I was once in a message board debate over what kind crowd Jesus would spend His time with if He were here today. I argued, and I still firmly adhere to this, that Jesus would not spend His time directing the church choir and going on men’s retreats but rather He would go to punk shows and interact with the outcasts of our society. Afterall, He did tell us that He came to save sinners, not righteous people. The debate went further and turned into a discussion of whether it is sin for a Christian to go to punk shows. Some were actually arguing that the Christian thing to do with punks is to stand outside the venue and hand out tracts to the people as they leave but never actually go in. Going in would be sin. Dressing like “them” would be sin. I argued, and, again, still firmly believe, that we must be in the world but not of it. We must become all things to all people that by all means we might save some.
The same with public schools. Contrary to what Voddie says, I do not believe that “We cannot mend it; we must end it.” This is like saying, “We cannot mend the problems in the church so we must end the church.” It’s silly logic. Because the church is made up of sinful people, there will always be problems. Because the public school system is made up of sinful people, there will always be problems. But that is exactly what we, as Christians, are called to address.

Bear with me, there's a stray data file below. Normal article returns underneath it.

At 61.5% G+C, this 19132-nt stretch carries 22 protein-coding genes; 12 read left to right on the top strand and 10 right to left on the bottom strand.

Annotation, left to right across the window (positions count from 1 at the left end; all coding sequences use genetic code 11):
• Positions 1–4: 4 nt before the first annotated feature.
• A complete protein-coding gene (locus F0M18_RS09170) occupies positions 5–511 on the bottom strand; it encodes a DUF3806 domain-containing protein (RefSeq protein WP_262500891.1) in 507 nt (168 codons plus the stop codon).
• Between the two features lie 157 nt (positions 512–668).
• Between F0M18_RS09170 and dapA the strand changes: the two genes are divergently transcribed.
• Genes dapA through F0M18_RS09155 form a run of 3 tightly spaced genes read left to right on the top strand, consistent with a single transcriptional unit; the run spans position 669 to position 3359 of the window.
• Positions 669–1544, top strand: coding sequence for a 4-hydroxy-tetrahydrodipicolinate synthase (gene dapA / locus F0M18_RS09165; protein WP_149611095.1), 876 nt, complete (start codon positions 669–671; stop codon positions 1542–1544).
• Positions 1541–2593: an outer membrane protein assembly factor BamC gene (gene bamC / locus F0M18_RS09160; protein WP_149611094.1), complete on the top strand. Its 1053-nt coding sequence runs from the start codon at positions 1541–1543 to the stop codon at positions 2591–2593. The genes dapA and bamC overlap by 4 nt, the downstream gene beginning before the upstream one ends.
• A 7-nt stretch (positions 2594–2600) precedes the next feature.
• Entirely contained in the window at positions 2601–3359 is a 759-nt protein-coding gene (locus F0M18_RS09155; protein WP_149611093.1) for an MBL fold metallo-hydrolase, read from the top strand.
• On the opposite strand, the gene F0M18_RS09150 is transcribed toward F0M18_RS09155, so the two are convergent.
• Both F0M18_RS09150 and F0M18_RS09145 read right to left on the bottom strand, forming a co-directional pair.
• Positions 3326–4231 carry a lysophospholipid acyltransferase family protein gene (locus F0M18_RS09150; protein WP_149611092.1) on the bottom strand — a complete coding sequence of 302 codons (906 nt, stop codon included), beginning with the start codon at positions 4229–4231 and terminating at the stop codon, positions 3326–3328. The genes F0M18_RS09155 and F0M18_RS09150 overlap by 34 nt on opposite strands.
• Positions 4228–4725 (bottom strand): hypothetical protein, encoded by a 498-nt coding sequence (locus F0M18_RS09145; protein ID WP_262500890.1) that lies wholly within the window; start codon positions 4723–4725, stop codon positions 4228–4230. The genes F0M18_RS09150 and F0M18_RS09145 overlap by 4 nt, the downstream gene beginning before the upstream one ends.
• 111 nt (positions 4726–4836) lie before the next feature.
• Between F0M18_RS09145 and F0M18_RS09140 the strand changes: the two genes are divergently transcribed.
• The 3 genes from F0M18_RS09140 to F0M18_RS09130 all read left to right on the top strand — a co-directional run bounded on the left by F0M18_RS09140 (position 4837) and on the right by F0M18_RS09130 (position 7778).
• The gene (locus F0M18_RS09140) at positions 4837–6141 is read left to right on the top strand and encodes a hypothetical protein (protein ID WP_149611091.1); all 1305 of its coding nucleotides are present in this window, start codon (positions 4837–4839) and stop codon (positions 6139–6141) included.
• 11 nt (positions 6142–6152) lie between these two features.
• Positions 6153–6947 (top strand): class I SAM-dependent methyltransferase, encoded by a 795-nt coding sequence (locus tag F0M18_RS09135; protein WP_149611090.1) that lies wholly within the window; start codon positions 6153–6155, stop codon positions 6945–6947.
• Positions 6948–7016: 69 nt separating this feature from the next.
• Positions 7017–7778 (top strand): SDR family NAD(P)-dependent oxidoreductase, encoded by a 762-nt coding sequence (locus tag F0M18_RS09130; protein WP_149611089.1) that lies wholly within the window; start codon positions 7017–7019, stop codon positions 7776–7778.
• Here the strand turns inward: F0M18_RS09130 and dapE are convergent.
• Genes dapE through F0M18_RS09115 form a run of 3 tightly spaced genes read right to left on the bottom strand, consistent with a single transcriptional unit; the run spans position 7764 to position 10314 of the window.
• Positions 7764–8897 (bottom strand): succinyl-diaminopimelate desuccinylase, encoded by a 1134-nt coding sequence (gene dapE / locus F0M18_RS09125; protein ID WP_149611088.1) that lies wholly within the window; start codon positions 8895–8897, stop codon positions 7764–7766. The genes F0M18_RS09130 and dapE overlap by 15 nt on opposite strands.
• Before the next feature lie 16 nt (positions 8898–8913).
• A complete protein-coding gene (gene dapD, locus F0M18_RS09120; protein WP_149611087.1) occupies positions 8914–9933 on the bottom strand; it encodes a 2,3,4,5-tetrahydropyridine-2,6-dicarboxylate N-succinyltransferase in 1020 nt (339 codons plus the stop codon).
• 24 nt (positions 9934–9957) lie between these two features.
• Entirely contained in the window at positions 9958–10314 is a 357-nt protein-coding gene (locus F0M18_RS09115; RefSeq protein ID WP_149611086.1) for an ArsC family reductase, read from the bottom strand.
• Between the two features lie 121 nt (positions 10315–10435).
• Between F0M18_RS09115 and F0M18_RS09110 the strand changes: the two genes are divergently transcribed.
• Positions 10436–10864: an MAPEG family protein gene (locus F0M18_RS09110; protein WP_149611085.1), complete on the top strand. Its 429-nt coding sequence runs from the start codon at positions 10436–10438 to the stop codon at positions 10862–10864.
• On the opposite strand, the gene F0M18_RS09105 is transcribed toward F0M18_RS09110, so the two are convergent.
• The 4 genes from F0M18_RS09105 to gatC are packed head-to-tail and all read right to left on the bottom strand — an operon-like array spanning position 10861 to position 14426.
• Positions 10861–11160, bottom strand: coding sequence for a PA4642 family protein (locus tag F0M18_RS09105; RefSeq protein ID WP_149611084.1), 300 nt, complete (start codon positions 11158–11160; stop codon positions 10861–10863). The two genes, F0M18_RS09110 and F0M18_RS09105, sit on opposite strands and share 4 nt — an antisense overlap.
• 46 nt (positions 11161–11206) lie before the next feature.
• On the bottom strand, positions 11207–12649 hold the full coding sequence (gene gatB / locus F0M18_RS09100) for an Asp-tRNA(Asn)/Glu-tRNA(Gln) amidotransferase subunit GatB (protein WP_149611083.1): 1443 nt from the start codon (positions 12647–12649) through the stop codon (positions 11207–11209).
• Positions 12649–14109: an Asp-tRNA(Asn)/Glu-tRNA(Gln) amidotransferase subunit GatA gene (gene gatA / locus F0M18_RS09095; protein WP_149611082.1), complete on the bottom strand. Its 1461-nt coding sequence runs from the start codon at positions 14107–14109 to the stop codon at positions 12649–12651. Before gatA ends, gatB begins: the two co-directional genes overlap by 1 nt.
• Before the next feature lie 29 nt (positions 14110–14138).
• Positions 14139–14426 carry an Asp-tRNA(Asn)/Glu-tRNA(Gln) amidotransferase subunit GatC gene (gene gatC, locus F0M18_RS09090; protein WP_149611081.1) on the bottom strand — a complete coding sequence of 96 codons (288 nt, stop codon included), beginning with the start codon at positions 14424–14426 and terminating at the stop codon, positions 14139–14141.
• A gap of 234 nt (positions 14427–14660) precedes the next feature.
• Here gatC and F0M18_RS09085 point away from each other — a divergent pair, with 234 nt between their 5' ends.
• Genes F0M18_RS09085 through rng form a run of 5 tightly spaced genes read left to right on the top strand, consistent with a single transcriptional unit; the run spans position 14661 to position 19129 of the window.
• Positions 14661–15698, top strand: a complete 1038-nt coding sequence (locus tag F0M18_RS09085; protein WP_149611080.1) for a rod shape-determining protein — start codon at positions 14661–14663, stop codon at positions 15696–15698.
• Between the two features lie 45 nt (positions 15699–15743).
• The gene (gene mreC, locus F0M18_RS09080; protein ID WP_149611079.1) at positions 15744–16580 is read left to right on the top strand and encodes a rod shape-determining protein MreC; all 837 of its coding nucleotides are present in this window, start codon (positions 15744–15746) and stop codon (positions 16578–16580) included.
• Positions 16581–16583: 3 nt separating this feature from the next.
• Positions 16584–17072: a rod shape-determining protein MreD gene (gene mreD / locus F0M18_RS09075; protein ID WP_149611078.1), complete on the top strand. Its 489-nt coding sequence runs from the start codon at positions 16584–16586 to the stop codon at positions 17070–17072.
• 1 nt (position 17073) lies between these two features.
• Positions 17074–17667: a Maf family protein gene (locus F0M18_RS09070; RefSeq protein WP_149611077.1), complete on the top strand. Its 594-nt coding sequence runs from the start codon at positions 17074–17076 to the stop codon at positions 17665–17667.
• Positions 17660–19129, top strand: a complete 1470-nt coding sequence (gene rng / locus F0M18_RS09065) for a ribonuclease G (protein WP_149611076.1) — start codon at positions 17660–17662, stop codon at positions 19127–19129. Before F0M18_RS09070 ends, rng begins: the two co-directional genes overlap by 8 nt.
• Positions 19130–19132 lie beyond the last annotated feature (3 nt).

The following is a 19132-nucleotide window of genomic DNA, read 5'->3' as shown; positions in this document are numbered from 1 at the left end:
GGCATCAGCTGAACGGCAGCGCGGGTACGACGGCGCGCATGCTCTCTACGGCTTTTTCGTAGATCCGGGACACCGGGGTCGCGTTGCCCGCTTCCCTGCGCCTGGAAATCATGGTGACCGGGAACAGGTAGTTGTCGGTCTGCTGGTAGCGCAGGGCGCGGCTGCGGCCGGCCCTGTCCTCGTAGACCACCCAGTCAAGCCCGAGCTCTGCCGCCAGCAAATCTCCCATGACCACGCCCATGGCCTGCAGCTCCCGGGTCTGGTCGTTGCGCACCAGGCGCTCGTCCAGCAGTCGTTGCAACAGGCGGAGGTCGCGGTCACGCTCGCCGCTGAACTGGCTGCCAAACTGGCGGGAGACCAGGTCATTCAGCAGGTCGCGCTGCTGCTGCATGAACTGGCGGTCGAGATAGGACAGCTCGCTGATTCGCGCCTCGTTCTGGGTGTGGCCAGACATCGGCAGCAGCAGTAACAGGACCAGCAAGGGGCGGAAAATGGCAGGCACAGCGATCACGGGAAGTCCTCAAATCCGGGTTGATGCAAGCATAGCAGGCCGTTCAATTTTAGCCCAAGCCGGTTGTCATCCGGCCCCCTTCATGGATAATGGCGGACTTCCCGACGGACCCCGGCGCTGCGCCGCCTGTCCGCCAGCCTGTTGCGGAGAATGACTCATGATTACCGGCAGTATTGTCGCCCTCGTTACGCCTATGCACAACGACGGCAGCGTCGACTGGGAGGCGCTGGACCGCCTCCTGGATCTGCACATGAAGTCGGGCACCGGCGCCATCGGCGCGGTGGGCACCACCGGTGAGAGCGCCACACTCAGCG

You do not save souls by hiding from them, you save souls by becomg one of them. God knew this, and that is why He sent the prophets of the Old Testament and Jesus in the New. And that is why He sends us today. We cannot shirk this responsibility simply because we don’t like what some person or institution is doing or saying. I am sure there were a lot of things happening to Jesus and about Him that He didn’t like. And do you know what He did about it? He went to the cross and, while there, forgave them.
Jim Wallis says that the cross is not just the symbol of the atonement of our sins, but it is also our way of life. As Jesus’ followers, we will be persecuted for what we believe and how we live our lives. That is how it is supposed to be. So, rather than running from it, why not rather be obedient to Jesus?
If anyone would come after me, let him deny himself and take up his cross and follow me. For whoever would save his life will lose it, but whoever loses his life for my sake will find it. (Matthew 16:24-25 ESV)
So I guess it all comes down to what we value as the church. Are we content to remain disobedient and place our trust in the protection of our government or are we going to stand firm in our faith? Yes, the public school system is not the best situation for our children. But for some, it is the only option they have. So rather than causing harm to the only means of education some children have, why not seek to change the system from the inside and give those children the kind of education that they need? Jesus demands that we be salt. If the salt never comes in contact with that which it is trying to season, it is not going to make it taste any better.
And until established alternatives are in place for our nation’s children, abolishing the whole system is never going to be the Christian choice.
He has told you, O man, what is good; And what does the LORD require of you But to do justice, to love kindness, And to walk humbly with your God? (Micah 6:8 NASB)